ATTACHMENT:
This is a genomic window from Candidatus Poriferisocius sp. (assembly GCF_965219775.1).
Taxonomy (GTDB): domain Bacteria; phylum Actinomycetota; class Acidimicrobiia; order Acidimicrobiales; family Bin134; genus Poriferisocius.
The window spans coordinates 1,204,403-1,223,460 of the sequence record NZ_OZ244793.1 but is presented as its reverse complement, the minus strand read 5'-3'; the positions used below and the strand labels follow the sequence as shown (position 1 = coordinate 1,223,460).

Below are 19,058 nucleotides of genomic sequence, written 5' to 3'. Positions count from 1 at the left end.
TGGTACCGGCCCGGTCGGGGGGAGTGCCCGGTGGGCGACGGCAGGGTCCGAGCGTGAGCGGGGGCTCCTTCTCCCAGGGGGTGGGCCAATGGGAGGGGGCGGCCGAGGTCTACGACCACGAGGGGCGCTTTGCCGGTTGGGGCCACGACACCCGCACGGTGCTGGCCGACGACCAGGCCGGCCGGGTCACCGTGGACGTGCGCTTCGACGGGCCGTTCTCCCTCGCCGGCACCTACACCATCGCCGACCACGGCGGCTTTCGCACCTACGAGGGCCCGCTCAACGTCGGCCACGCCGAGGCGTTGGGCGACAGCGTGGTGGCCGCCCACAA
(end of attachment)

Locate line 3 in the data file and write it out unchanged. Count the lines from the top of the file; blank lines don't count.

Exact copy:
The window spans coordinates 1,204,403-1,223,460 of the sequence record NZ_OZ244793.1 but is presented as its reverse complement, the minus strand read 5'-3'; the positions used below and the strand labels follow the sequence as shown (position 1 = coordinate 1,223,460).